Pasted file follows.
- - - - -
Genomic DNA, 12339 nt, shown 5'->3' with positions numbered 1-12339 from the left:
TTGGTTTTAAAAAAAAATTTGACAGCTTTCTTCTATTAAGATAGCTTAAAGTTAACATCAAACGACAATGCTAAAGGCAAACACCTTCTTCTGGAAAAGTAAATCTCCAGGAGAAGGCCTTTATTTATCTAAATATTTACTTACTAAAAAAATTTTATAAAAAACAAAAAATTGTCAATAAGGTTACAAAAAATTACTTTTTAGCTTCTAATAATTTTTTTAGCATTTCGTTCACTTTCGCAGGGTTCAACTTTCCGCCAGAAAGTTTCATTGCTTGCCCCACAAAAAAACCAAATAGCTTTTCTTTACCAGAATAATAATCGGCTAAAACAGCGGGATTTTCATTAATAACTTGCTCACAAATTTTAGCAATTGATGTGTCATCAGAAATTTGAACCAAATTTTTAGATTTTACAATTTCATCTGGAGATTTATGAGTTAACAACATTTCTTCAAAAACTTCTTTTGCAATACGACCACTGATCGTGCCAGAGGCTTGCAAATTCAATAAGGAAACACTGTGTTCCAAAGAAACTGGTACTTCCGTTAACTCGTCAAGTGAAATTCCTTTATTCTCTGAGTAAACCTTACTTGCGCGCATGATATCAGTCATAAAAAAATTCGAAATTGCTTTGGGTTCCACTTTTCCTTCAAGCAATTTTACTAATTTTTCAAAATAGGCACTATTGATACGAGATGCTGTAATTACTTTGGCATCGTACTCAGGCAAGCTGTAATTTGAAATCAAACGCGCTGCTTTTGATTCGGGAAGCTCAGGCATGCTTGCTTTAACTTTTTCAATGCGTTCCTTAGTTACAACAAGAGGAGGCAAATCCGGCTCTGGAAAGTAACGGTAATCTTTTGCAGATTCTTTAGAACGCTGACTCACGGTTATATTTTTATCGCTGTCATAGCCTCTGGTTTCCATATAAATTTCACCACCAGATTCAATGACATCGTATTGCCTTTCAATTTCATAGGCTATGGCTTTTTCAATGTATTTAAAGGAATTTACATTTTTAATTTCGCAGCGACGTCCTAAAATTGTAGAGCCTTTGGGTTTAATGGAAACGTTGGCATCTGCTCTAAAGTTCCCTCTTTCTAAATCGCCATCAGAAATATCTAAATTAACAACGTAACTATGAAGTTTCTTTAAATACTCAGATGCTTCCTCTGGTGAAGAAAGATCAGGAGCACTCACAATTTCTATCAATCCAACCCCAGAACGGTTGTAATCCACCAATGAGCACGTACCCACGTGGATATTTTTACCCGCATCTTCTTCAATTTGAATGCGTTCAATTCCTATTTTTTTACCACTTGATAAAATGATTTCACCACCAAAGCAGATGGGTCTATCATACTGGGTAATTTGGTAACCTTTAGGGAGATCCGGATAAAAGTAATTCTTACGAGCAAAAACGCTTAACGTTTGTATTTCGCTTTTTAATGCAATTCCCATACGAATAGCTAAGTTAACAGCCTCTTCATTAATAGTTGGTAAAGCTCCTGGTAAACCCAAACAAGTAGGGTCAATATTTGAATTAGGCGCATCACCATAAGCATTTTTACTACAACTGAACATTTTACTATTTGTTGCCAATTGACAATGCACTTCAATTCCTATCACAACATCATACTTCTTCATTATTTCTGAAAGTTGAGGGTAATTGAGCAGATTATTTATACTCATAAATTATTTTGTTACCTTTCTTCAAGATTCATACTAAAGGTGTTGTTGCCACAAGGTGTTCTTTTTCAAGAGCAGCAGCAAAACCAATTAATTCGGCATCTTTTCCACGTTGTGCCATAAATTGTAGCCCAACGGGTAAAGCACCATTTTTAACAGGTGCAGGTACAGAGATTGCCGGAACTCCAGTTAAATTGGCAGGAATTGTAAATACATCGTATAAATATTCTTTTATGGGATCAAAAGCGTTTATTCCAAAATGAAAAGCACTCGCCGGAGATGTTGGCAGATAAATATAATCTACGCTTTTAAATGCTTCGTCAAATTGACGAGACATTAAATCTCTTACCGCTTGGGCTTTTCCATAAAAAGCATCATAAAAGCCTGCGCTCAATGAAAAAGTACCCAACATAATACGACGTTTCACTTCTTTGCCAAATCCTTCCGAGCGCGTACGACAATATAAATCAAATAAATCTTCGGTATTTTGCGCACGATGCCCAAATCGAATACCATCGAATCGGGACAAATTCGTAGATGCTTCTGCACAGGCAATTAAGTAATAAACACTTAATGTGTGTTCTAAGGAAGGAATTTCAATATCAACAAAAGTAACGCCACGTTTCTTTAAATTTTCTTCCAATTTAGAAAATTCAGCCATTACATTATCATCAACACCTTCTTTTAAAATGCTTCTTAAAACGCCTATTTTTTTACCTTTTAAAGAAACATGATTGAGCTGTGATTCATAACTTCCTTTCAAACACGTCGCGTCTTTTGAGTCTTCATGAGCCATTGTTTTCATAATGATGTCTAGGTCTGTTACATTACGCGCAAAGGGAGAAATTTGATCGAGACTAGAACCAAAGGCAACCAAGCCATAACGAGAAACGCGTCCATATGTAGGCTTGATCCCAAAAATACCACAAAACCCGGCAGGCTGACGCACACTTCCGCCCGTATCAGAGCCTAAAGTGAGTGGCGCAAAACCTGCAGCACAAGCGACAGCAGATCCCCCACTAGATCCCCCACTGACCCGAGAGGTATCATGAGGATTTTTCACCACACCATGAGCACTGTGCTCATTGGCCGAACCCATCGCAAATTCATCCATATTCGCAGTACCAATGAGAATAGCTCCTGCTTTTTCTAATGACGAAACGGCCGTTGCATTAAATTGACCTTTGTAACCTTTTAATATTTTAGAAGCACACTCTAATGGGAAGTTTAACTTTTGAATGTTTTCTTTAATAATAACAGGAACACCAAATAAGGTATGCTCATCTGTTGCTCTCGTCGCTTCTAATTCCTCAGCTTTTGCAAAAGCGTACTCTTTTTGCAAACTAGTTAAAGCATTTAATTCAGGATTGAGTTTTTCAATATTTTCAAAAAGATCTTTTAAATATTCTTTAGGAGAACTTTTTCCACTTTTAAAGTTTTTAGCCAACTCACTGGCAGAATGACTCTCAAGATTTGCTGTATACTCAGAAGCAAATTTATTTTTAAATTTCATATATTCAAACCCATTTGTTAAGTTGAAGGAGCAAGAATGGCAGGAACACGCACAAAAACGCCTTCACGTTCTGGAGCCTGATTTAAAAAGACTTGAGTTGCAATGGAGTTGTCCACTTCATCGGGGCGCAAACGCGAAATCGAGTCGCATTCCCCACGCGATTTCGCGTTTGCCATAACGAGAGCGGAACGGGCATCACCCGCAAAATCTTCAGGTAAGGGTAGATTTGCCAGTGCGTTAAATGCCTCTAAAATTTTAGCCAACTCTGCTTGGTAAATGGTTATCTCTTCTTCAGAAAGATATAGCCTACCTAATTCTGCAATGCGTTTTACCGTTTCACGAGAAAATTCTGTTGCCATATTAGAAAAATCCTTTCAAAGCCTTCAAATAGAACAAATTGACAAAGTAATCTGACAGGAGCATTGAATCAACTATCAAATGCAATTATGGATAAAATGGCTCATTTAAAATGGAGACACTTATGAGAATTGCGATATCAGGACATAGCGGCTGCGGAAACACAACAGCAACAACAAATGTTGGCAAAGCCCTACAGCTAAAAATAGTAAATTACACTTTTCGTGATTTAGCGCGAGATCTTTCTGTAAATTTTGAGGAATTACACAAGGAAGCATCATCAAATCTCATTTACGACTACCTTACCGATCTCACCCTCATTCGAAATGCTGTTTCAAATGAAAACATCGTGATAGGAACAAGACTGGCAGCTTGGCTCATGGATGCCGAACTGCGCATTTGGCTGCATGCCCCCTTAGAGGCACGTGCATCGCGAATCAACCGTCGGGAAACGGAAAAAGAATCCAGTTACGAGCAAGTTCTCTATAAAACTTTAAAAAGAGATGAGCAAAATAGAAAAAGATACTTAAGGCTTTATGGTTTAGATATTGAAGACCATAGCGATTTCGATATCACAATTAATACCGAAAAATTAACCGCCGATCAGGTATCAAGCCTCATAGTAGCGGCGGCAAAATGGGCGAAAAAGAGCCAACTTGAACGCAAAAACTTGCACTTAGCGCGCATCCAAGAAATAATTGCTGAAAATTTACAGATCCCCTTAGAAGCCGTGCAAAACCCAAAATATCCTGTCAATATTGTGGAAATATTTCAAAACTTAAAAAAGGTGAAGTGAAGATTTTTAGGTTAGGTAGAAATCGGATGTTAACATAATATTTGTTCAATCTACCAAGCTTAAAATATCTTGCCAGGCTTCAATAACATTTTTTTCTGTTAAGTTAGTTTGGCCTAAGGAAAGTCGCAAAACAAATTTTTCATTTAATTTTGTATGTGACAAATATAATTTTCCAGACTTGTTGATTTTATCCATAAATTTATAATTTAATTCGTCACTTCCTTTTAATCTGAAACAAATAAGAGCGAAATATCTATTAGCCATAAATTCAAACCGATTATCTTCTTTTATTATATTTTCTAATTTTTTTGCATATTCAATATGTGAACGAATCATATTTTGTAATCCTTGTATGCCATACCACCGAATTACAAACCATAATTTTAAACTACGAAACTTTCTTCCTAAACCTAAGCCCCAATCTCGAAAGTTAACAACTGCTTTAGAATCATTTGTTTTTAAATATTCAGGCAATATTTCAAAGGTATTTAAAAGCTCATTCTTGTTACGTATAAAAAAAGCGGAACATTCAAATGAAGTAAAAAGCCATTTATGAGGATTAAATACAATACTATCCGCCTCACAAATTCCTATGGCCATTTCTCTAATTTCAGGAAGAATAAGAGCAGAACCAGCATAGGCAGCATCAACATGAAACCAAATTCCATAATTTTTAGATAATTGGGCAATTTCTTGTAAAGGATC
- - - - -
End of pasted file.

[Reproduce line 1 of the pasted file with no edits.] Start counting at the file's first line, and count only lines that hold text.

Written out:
Genomic DNA, 12339 nt, shown 5'->3' with positions numbered 1-12339 from the left: